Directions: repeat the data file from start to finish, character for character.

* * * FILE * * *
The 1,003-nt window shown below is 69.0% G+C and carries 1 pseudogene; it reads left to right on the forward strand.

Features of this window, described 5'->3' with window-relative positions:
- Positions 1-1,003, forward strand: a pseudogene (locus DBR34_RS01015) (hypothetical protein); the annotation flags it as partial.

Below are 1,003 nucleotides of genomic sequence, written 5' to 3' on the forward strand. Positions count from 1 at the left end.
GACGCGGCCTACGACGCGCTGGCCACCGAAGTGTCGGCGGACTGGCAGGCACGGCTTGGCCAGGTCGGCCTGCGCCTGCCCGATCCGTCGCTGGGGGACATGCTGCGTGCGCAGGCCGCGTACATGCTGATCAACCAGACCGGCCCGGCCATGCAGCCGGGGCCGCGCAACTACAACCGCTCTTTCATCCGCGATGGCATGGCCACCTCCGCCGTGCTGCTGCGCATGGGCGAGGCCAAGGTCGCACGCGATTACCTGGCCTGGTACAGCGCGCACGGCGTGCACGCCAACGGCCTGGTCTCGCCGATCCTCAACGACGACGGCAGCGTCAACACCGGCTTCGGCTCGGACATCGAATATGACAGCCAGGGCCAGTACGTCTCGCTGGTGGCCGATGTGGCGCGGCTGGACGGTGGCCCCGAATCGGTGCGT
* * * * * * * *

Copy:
The 1,003-nt window shown below is 69.0% G+C and carries 1 pseudogene; it reads left to right on the forward strand.

Features of this window, described 5'->3' with window-relative positions:
- Positions 1-1,003, forward strand: a pseudogene (locus DBR34_RS01015) (hypothetical protein); the annotation flags it as partial.

Below are 1,003 nucleotides of genomic sequence, written 5' to 3' on the forward strand. Positions count from 1 at the left end.
GACGCGGCCTACGACGCGCTGGCCACCGAAGTGTCGGCGGACTGGCAGGCACGGCTTGGCCAGGTCGGCCTGCGCCTGCCCGATCCGTCGCTGGGGGACATGCTGCGTGCGCAGGCCGCGTACATGCTGATCAACCAGACCGGCCCGGCCATGCAGCCGGGGCCGCGCAACTACAACCGCTCTTTCATCCGCGATGGCATGGCCACCTCCGCCGTGCTGCTGCGCATGGGCGAGGCCAAGGTCGCACGCGATTACCTGGCCTGGTACAGCGCGCACGGCGTGCACGCCAACGGCCTGGTCTCGCCGATCCTCAACGACGACGGCAGCGTCAACACCGGCTTCGGCTCGGACATCGAATATGACAGCCAGGGCCAGTACGTCTCGCTGGTGGCCGATGTGGCGCGGCTGGACGGTGGCCCCGAATCGGTGCGT